Through fallibilism, we can avoid the dogma and anxiety Sextus is seeking to eliminate without needing to deny the possibility of knowledge or refusing to hold any beliefs. We also avoid the common criticisms of ancient Skepticism that point out 1) the relative success of science (which shows that we must know something) and 2) the impossibility of living a normal life without any beliefs.
Notice that fallibilism underlies the approach of critical rationalism and science. It is often taken for granted, but modern science operates according to the principle that all scientific claims are provisional and open to revision in light of new evidence or superior predictive models. Scientific theories are never conclusively proven; they are only supported by evidence and by their resistance to falsification. This is fallibilism in action.
By adopting the critical rationalist perspective, based on the epistemological stance of fallibilism, you can achieve intellectual tranquility by avoiding dogma while maintaining active but provisional beliefs. And by recognizing the provisionality of your beliefs, you allow the possibility to change your mind in the light of better explanations and new evidence.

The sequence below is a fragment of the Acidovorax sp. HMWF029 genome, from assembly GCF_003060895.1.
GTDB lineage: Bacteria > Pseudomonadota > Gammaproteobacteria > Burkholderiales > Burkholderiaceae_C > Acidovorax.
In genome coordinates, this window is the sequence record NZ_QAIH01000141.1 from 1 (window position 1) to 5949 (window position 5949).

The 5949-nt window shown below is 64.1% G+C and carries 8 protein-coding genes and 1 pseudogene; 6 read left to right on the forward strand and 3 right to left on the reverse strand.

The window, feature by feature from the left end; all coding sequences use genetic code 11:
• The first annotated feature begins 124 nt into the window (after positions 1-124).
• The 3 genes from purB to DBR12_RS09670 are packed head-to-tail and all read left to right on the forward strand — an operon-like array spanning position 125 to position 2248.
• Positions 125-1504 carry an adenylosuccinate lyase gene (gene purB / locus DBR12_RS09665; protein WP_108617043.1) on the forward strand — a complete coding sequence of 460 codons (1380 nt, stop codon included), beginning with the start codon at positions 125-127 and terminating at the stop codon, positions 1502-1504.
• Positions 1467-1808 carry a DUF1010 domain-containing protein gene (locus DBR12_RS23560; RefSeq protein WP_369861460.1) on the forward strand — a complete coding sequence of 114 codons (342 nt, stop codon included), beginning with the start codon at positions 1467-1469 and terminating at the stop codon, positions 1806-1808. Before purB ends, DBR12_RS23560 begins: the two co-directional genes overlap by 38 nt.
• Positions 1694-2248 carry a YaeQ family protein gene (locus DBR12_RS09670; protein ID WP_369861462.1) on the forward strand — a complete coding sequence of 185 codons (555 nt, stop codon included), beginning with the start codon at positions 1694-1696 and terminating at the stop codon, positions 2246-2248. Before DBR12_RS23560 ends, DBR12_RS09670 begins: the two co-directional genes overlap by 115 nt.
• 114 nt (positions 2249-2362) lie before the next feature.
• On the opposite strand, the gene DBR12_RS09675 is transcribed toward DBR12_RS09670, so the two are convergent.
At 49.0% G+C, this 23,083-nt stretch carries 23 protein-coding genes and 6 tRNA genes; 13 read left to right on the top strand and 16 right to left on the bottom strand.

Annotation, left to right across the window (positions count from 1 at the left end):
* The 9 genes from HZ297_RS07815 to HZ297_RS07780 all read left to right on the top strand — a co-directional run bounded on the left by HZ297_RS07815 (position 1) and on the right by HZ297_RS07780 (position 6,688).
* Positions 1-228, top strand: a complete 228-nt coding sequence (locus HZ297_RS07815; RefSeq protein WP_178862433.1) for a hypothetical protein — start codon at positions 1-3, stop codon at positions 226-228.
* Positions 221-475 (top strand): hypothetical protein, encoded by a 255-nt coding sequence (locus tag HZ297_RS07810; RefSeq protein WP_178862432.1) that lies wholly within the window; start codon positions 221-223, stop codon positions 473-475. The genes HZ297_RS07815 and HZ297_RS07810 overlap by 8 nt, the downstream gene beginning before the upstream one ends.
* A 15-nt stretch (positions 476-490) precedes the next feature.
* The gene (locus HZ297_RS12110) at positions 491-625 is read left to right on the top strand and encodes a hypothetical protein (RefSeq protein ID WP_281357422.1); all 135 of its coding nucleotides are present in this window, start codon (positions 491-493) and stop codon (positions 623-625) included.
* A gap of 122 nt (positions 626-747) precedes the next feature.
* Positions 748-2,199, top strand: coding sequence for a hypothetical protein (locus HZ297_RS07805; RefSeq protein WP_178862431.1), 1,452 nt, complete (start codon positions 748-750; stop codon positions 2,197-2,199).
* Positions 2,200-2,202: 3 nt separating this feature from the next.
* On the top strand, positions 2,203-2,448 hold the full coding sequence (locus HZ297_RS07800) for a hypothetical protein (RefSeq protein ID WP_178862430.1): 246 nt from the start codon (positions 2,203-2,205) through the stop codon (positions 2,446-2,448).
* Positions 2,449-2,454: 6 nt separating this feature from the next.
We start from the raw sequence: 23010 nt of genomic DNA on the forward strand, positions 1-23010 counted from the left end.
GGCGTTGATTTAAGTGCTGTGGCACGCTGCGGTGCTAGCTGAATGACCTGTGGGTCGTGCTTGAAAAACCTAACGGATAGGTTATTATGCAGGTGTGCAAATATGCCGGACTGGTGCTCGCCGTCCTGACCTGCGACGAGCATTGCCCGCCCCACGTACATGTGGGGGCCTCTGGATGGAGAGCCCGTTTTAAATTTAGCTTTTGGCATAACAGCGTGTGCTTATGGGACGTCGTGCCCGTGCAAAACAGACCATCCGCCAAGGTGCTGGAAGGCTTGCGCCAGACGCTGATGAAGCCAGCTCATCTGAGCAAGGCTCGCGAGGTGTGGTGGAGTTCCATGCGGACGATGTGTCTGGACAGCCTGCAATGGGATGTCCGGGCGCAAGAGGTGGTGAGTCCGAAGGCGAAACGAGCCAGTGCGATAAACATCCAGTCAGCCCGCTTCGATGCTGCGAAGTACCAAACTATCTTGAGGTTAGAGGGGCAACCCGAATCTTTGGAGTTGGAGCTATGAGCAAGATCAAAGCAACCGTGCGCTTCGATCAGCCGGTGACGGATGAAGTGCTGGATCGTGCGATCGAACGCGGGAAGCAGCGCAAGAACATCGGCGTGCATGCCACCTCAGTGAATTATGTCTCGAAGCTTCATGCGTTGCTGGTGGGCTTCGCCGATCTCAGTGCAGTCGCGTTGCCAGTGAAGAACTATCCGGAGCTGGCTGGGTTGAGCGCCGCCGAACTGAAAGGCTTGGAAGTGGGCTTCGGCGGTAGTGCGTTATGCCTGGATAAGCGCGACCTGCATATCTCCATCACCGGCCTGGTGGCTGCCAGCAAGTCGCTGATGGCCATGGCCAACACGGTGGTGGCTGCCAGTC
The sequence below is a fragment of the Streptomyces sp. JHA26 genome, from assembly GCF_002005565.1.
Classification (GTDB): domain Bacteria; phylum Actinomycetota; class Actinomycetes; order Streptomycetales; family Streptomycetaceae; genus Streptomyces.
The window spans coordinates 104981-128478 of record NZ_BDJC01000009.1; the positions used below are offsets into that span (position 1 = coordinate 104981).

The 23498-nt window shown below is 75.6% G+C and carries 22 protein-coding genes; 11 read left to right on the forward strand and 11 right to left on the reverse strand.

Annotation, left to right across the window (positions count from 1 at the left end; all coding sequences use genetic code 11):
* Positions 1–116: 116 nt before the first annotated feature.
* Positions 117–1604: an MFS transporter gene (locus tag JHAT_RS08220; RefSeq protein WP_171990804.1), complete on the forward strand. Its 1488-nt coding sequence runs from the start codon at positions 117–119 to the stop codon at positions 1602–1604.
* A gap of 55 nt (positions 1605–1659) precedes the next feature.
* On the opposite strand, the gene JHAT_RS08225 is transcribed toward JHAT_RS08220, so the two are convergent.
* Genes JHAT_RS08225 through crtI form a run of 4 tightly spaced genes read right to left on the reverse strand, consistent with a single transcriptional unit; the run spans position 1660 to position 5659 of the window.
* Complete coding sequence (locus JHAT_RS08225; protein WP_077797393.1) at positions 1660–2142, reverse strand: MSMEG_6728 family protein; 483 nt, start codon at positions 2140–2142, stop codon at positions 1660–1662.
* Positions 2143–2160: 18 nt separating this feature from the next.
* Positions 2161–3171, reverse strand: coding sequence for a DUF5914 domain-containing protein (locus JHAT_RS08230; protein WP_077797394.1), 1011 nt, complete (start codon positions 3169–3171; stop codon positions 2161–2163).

Critical rationalism, based on the foundation of fallibilism, is, I believe, the most appropriate and practical orientation to the theory of knowledge. But even here, there is some controversy over how far to go with the fallibilist position. Is it the case that no knowledge can be known with certainty, or only certain kinds of knowledge? Are the basic mathematical and logical truths certain, or not? What about my own subjective experience and consciousness? Isn’t my knowledge of my own existence certain, as Rene Descartes would later claim?
These are fascinating questions the interested reader can explore further (see the entry on fallibilism in the Internet Encyclopedia of Philosophy). In any case, whether or not you believe in certain knowledge in a limited sense, the basic orientation of skepticism, tempered by critical rationalism, provides us all with much needed humility in the face of a complex world that we are ill-equipped to properly understand—but must nonetheless make the attempt to do so.
- Sextus Empiricus: Selections from the Major Writings on Scepticism, Man, and God (Hackett Classics) by Sextus Empiricus & Philip P. Hallie (Editor)
- Outlines of Pyrrhonism by Sextus Empiricus
- Sextus Empiricus: Against Those in the Disciplines by Sextus Empiricus
- Sextus Empiricus and Greek Scepticism by Mary Mills Patrick
- Sextus Empiricus: Stanford Encyclopedia of Philosophy
- Also check out the article How the Presocratic Philosophers Invented Critical Rationalism